Two Old Chicks Go Boxing
May 02, 2022
Have you ever wanted to try something new, but you think you’re too old? Yeah, me too. But you know what? Your brain likes to lie about your age being a barrier, so I’m going to tell you of a time that I went for it, and why you should too.
I read an article a while back that stated the top US fitness trend in 2021 was boxing. As a master’s athlete that’s never stepped foot into a boxing gym, I decided to see what the hype was all about. So I grabbed my gym bestie, Jaime, and we headed on down to The Title Boxing Club Reno Southtown for a free class. Check them out here: https://www.facebook.com/tbcreno/
First Things First
Being asked to pick from a variety of colorful and fun hand wraps, I picked the black ones with bright yellow pineapples all over them because pineapples are the sign of “welcome” in Hawaii.
Right out of the gate I knew it was going to be a challenge because just figuring out how to put on the hand wraps was nearly its own workout. Over, under, around…nope. Start over. Pinky, palm, around the hand, and finally, we were wrapped and ready. We had no expectations and no clue what we were doing, but the instructors were fabulous and helped us with each step.
How It Went
We got warmed up with a light jog around the inside of the gym, looping the punching bags that were staring us down as if challenging us to a match.
After the warm up, we got to work learning about jabs, cuts, and combos, and how important rhythm and timing is. And once you get into the rhythm of it, it’s actually really fun! The instructor had a unique way of making sure we protected ourselves by whacking us upside the head with a pool noodle if we forgot to use our hands to protect our head.
After the boxing session was over, we finished with some ab work, rolled up our hand wraps and called it good. My biggest surprise was how much cardio it entailed, and how much of an endurance sport it is. Another surprise was how sore my forearms were in the days following. I assume that may be from holding my fists so tightly.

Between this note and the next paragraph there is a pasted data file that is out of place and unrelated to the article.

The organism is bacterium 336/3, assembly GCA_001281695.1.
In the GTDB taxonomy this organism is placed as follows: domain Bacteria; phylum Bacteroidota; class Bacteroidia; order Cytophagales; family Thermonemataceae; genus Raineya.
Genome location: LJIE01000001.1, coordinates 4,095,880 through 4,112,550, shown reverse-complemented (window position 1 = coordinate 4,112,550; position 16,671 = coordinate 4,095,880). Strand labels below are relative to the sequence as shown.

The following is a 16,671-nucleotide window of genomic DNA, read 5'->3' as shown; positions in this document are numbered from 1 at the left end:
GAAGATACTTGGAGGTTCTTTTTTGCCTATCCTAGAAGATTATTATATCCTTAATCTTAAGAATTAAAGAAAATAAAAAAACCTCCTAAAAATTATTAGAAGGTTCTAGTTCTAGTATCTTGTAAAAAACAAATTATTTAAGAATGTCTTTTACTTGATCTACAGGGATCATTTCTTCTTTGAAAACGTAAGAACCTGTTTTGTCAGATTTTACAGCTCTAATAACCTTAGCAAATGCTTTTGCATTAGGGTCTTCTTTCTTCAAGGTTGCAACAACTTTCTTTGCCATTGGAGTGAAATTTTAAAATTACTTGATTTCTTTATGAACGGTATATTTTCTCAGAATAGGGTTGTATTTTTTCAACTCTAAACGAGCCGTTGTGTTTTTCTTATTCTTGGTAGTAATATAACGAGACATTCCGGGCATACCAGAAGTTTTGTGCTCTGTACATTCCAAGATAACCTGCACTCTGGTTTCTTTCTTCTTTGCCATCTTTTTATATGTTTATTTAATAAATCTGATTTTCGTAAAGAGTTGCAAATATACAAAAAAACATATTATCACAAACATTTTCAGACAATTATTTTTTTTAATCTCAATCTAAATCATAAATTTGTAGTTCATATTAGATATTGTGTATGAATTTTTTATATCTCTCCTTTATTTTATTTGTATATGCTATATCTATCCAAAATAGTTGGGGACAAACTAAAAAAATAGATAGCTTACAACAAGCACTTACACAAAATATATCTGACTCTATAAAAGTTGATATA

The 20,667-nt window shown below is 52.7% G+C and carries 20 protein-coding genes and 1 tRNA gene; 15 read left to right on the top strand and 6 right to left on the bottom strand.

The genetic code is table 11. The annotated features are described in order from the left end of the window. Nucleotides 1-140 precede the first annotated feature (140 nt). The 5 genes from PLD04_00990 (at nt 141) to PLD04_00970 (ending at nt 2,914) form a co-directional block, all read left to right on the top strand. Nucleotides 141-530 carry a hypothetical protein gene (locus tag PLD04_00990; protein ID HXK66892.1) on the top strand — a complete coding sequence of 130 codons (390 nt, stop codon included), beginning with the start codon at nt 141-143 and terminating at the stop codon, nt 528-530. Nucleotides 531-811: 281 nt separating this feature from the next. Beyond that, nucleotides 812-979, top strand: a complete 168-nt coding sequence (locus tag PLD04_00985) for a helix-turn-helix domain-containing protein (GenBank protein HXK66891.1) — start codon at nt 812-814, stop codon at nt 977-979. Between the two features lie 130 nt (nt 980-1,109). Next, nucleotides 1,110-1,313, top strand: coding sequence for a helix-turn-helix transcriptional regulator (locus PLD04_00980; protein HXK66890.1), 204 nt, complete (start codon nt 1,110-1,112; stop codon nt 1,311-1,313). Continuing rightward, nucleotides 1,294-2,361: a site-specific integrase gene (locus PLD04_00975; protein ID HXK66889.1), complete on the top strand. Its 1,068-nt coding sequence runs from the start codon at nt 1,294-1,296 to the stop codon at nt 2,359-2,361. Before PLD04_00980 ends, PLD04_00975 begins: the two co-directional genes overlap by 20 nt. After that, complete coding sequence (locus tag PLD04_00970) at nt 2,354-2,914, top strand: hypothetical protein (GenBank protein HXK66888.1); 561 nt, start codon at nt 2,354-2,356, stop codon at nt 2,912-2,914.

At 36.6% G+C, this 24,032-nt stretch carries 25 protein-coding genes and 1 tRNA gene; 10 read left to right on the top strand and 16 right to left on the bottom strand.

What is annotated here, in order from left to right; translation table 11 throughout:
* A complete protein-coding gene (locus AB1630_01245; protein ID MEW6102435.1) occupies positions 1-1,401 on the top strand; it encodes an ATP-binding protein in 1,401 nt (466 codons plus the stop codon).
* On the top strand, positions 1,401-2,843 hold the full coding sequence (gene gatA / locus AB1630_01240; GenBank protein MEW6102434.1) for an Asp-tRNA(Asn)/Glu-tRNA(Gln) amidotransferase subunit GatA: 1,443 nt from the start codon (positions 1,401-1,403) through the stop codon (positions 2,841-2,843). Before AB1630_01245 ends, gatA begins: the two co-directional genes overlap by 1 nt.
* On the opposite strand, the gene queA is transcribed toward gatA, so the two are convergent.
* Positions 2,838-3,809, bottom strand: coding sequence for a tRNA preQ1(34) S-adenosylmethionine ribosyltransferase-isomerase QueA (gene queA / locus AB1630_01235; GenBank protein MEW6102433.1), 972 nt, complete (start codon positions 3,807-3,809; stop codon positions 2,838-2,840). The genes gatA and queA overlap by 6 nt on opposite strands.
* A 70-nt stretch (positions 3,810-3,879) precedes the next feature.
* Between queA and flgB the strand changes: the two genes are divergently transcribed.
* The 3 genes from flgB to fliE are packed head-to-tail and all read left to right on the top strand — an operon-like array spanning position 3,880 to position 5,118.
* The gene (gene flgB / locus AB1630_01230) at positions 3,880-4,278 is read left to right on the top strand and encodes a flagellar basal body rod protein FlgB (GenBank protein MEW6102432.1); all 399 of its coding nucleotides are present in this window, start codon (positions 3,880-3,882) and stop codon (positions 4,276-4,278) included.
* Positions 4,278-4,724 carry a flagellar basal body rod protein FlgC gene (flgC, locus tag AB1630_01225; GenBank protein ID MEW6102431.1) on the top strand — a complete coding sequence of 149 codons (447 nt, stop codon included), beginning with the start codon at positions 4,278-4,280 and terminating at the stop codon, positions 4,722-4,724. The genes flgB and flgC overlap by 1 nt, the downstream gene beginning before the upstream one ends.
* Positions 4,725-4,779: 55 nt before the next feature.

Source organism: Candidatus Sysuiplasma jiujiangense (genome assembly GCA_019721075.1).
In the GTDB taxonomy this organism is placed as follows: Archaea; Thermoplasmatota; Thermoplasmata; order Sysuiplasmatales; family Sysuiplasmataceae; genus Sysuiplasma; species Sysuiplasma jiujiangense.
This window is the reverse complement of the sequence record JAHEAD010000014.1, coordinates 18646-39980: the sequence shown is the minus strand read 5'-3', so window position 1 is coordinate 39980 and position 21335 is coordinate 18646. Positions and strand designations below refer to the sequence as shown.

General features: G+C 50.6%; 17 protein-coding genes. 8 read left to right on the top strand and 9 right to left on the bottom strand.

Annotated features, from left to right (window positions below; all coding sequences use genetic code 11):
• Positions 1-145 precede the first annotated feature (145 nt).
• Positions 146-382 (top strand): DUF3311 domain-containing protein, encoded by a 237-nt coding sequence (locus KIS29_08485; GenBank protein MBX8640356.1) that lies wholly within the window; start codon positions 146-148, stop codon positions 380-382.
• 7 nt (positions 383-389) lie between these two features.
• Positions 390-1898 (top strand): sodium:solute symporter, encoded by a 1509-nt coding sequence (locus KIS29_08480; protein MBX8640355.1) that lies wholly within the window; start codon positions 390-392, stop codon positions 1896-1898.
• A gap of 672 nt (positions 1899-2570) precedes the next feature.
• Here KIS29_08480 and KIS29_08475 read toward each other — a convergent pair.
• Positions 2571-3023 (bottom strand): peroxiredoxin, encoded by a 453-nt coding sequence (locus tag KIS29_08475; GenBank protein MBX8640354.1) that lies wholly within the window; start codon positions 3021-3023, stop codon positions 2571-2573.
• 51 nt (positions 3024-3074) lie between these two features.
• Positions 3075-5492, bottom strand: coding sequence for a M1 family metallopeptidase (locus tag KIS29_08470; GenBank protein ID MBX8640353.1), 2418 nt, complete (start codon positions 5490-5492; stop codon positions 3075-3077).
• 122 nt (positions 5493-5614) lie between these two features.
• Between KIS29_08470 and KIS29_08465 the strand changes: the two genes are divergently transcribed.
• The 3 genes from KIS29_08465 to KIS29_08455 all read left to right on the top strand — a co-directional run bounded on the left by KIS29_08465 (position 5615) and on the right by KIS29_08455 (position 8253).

So would we go again? Most definitely. Not only was it a good time and gave us a good cardio workout, I have since learned of other benefits to boxing that make it an appealing addition to my arsenal of workouts.
One of the biggest components of any workout is stress relief, and boxing is no different. Getting to go all out on a punching bag while in a controlled environment will release a heap of endorphins that will cause you to ride the high the rest of the day. If there’s one thing my mid-life self needs, it’s good stress relief outlets and boxing allows for that release of tension in a healthy way.
Increased Bone Density
When I was younger, the thought of my bone density never crossed my mind. That was a conversation for old people. Now? Well, let’s just say that it’s become much more important to me as I’ve reached middle age. It might seem odd that something like boxing can improve your bone density, but the force you put forth when hitting the bag helps strengthen your bones, which increases your bone density. In fact, all resistance training will help increase bone density but boxing has an even greater advantage. There is an impact force that happens when you hit the bag that transmits the power of that impact through your bones, and that impact triggers an increase in bone density. Want strong bones? Take up boxing!
Great Upper Body Workout
I think it goes without saying that boxing is an incredible upper body workout. Aging really takes a toll on our strength, especially our upper body strength. Boxing requires your entire upper body to engage, especially your core, arms, and shoulders. It requires both type 1 and type 2 muscle fibers of your shoulders to engage (slow twitch and fast twitch muscle fibers), due to your shoulders needing to hold your arms in an elevated position (slow twitch) as well as firing quickly and explosively to land the punch (fast twitch).
Boxing is often thought of as an arm workout, but if done correctly, your abs and core are utilized just as much if not more. To generate the speed and power necessary to land a good punch, it requires trunk and hip rotation and that means your abs and obliques must engage.
Helps Individuals With Parkinson’s Disease
Boxing has been found to have a positive impact on those with Parkinsons. Because of the nature of boxing and its intensity, combining that with the strategy and technique necessary to jab, hook and duck, it stimulates cognitive function and neuroplasticity. In layman's terms, it essentially helps the brain to rewire itself. It requires an immense amount of hand-eye coordination along with keeping your feet steady on the floor - both which help tremendously in Parkinson’s patients.
So What’s the Consensus?
After giving it a go, and after learning all of the positive benefits, I would highly recommend anyone, regardless of age, to give boxing a try at least once. You may try it and decide it’s not for you, or you may try it and absolutely love it! But not trying it at all means you’ll never know. As with all types of exercise, make sure to consult with your doctor if you have any issues that might make boxing a bad choice for you.Want to learn more about Masters Boxing? Check out USA Masters Boxing